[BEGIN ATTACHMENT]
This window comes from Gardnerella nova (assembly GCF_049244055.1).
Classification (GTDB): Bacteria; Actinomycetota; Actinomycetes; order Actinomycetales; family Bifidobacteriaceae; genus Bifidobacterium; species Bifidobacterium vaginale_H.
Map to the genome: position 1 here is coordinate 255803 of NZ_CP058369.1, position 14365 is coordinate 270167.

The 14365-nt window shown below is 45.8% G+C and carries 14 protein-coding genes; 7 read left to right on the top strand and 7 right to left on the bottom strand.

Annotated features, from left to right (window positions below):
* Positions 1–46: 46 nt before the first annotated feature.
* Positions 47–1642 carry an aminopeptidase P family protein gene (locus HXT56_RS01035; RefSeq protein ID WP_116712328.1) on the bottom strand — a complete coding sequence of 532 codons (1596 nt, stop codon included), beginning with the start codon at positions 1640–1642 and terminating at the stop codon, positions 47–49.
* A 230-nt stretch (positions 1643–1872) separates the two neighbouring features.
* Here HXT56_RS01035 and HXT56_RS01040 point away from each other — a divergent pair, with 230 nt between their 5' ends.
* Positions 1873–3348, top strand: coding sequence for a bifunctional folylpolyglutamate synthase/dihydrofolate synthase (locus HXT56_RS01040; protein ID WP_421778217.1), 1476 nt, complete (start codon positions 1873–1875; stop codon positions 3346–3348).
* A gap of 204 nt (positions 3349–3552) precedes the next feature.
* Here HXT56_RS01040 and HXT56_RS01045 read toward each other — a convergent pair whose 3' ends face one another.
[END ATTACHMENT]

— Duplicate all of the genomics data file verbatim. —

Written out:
This window comes from Gardnerella nova (assembly GCF_049244055.1).
Classification (GTDB): Bacteria; Actinomycetota; Actinomycetes; order Actinomycetales; family Bifidobacteriaceae; genus Bifidobacterium; species Bifidobacterium vaginale_H.
Map to the genome: position 1 here is coordinate 255803 of NZ_CP058369.1, position 14365 is coordinate 270167.

The 14365-nt window shown below is 45.8% G+C and carries 14 protein-coding genes; 7 read left to right on the top strand and 7 right to left on the bottom strand.

Annotated features, from left to right (window positions below):
* Positions 1–46: 46 nt before the first annotated feature.
* Positions 47–1642 carry an aminopeptidase P family protein gene (locus HXT56_RS01035; RefSeq protein ID WP_116712328.1) on the bottom strand — a complete coding sequence of 532 codons (1596 nt, stop codon included), beginning with the start codon at positions 1640–1642 and terminating at the stop codon, positions 47–49.
* A 230-nt stretch (positions 1643–1872) separates the two neighbouring features.
* Here HXT56_RS01035 and HXT56_RS01040 point away from each other — a divergent pair, with 230 nt between their 5' ends.
* Positions 1873–3348, top strand: coding sequence for a bifunctional folylpolyglutamate synthase/dihydrofolate synthase (locus HXT56_RS01040; protein ID WP_421778217.1), 1476 nt, complete (start codon positions 1873–1875; stop codon positions 3346–3348).
* A gap of 204 nt (positions 3349–3552) precedes the next feature.
* Here HXT56_RS01040 and HXT56_RS01045 read toward each other — a convergent pair whose 3' ends face one another.